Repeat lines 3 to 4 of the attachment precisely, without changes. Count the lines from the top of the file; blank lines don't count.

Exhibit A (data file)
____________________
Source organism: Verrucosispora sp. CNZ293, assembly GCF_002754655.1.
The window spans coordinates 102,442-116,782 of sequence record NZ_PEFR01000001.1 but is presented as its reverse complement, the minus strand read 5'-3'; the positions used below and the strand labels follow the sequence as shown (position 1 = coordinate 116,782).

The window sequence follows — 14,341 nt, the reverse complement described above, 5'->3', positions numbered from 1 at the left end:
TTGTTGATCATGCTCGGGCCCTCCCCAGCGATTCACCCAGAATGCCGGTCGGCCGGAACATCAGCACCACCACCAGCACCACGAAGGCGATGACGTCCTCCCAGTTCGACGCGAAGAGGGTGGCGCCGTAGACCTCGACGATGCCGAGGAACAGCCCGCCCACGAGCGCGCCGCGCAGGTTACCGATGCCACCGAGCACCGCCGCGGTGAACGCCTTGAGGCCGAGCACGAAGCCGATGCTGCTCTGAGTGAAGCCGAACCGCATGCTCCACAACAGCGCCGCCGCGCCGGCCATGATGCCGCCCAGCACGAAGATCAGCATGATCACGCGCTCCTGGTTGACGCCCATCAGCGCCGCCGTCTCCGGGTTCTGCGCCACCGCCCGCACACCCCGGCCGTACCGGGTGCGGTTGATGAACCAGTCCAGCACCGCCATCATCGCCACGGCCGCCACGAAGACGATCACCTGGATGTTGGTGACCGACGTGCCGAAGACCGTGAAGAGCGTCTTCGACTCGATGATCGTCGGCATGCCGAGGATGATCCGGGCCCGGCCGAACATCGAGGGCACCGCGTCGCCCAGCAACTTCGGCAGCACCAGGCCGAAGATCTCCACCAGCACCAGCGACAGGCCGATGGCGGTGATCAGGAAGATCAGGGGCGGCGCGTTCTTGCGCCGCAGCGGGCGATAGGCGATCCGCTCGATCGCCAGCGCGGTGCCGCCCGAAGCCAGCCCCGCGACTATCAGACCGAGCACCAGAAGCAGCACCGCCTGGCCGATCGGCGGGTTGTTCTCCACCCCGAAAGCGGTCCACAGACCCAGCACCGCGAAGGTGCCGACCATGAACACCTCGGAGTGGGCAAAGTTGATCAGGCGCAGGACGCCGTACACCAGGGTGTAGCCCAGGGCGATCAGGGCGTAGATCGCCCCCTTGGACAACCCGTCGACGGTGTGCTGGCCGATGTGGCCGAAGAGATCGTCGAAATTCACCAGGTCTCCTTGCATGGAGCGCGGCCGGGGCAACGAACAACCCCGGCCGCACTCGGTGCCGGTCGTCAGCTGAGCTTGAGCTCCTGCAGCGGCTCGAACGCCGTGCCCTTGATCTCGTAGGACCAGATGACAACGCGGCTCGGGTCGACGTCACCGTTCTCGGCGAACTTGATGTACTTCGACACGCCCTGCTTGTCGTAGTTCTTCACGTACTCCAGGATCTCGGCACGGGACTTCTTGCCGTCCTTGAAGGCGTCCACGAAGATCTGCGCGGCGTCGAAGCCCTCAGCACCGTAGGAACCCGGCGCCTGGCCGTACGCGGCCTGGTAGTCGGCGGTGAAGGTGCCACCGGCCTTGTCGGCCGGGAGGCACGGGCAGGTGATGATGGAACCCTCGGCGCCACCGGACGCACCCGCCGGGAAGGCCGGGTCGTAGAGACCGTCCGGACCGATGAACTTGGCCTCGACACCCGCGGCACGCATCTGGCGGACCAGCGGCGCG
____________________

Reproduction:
The window sequence follows — 14,341 nt, the reverse complement described above, 5'->3', positions numbered from 1 at the left end:
TTGTTGATCATGCTCGGGCCCTCCCCAGCGATTCACCCAGAATGCCGGTCGGCCGGAACATCAGCACCACCACCAGCACCACGAAGGCGATGACGTCCTCCCAGTTCGACGCGAAGAGGGTGGCGCCGTAGACCTCGACGATGCCGAGGAACAGCCCGCCCACGAGCGCGCCGCGCAGGTTACCGATGCCACCGAGCACCGCCGCGGTGAACGCCTTGAGGCCGAGCACGAAGCCGATGCTGCTCTGAGTGAAGCCGAACCGCATGCTCCACAACAGCGCCGCCGCGCCGGCCATGATGCCGCCCAGCACGAAGATCAGCATGATCACGCGCTCCTGGTTGACGCCCATCAGCGCCGCCGTCTCCGGGTTCTGCGCCACCGCCCGCACACCCCGGCCGTACCGGGTGCGGTTGATGAACCAGTCCAGCACCGCCATCATCGCCACGGCCGCCACGAAGACGATCACCTGGATGTTGGTGACCGACGTGCCGAAGACCGTGAAGAGCGTCTTCGACTCGATGATCGTCGGCATGCCGAGGATGATCCGGGCCCGGCCGAACATCGAGGGCACCGCGTCGCCCAGCAACTTCGGCAGCACCAGGCCGAAGATCTCCACCAGCACCAGCGACAGGCCGATGGCGGTGATCAGGAAGATCAGGGGCGGCGCGTTCTTGCGCCGCAGCGGGCGATAGGCGATCCGCTCGATCGCCAGCGCGGTGCCGCCCGAAGCCAGCCCCGCGACTATCAGACCGAGCACCAGAAGCAGCACCGCCTGGCCGATCGGCGGGTTGTTCTCCACCCCGAAAGCGGTCCACAGACCCAGCACCGCGAAGGTGCCGACCATGAACACCTCGGAGTGGGCAAAGTTGATCAGGCGCAGGACGCCGTACACCAGGGTGTAGCCCAGGGCGATCAGGGCGTAGATCGCCCCCTTGGACAACCCGTCGACGGTGTGCTGGCCGATGTGGCCGAAGAGATCGTCGAAATTCACCAGGTCTCCTTGCATGGAGCGCGGCCGGGGCAACGAACAACCCCGGCCGCACTCGGTGCCGGTCGTCAGCTGAGCTTGAGCTCCTGCAGCGGCTCGAACGCCGTGCCCTTGATCTCGTAGGACCAGATGACAACGCGGCTCGGGTCGACGTCACCGTTCTCGGCGAACTTGATGTACTTCGACACGCCCTGCTTGTCGTAGTTCTTCACGTACTCCAGGATCTCGGCACGGGACTTCTTGCCGTCCTTGAAGGCGTCCACGAAGATCTGCGCGGCGTCGAAGCCCTCAGCACCGTAGGAACCCGGCGCCTGGCCGTACGCGGCCTGGTAGTCGGCGGTGAAGGTGCCACCGGCCTTGTCGGCCGGGAGGCACGGGCAGGTGATGATGGAACCCTCGGCGCCACCGGACGCACCCGCCGGGAAGGCCGGGTCGTAGAGACCGTCCGGACCGATGAACTTGGCCTCGACACCCGCGGCACGCATCTGGCGGACCAGCGGCGCG